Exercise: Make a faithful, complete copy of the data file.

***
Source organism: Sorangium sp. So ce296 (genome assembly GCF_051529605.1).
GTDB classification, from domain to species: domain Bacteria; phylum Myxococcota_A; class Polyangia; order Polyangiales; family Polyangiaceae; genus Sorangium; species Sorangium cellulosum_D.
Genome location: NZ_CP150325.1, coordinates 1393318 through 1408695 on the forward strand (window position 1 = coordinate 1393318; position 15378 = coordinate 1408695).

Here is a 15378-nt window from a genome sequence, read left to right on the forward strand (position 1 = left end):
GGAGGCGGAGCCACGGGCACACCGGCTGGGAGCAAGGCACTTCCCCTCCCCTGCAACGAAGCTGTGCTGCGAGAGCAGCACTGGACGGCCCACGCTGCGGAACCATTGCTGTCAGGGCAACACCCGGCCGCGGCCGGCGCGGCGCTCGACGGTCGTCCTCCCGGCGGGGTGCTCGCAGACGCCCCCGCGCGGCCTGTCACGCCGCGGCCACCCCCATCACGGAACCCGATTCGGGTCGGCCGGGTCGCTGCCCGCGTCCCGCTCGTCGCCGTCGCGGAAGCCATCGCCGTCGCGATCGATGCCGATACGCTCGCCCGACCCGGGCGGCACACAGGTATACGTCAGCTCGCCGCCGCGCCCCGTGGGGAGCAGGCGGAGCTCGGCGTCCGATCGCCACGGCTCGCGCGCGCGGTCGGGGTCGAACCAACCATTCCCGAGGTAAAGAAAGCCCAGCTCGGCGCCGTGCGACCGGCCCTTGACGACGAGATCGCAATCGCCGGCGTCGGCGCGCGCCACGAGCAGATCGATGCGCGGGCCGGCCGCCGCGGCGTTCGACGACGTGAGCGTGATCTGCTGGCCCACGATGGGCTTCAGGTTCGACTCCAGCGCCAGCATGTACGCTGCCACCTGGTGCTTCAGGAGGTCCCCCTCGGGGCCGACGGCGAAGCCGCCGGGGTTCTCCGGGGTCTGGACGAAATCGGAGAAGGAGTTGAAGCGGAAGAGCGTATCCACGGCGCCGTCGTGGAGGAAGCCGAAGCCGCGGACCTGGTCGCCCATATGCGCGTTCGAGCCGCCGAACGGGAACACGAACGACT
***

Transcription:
Source organism: Sorangium sp. So ce296 (genome assembly GCF_051529605.1).
GTDB classification, from domain to species: domain Bacteria; phylum Myxococcota_A; class Polyangia; order Polyangiales; family Polyangiaceae; genus Sorangium; species Sorangium cellulosum_D.
Genome location: NZ_CP150325.1, coordinates 1393318 through 1408695 on the forward strand (window position 1 = coordinate 1393318; position 15378 = coordinate 1408695).

Here is a 15378-nt window from a genome sequence, read left to right on the forward strand (position 1 = left end):
GGAGGCGGAGCCACGGGCACACCGGCTGGGAGCAAGGCACTTCCCCTCCCCTGCAACGAAGCTGTGCTGCGAGAGCAGCACTGGACGGCCCACGCTGCGGAACCATTGCTGTCAGGGCAACACCCGGCCGCGGCCGGCGCGGCGCTCGACGGTCGTCCTCCCGGCGGGGTGCTCGCAGACGCCCCCGCGCGGCCTGTCACGCCGCGGCCACCCCCATCACGGAACCCGATTCGGGTCGGCCGGGTCGCTGCCCGCGTCCCGCTCGTCGCCGTCGCGGAAGCCATCGCCGTCGCGATCGATGCCGATACGCTCGCCCGACCCGGGCGGCACACAGGTATACGTCAGCTCGCCGCCGCGCCCCGTGGGGAGCAGGCGGAGCTCGGCGTCCGATCGCCACGGCTCGCGCGCGCGGTCGGGGTCGAACCAACCATTCCCGAGGTAAAGAAAGCCCAGCTCGGCGCCGTGCGACCGGCCCTTGACGACGAGATCGCAATCGCCGGCGTCGGCGCGCGCCACGAGCAGATCGATGCGCGGGCCGGCCGCCGCGGCGTTCGACGACGTGAGCGTGATCTGCTGGCCCACGATGGGCTTCAGGTTCGACTCCAGCGCCAGCATGTACGCTGCCACCTGGTGCTTCAGGAGGTCCCCCTCGGGGCCGACGGCGAAGCCGCCGGGGTTCTCCGGGGTCTGGACGAAATCGGAGAAGGAGTTGAAGCGGAAGAGCGTATCCACGGCGCCGTCGTGGAGGAAGCCGAAGCCGCGGACCTGGTCGCCCATATGCGCGTTCGAGCCGCCGAACGGGAACACGAACGACT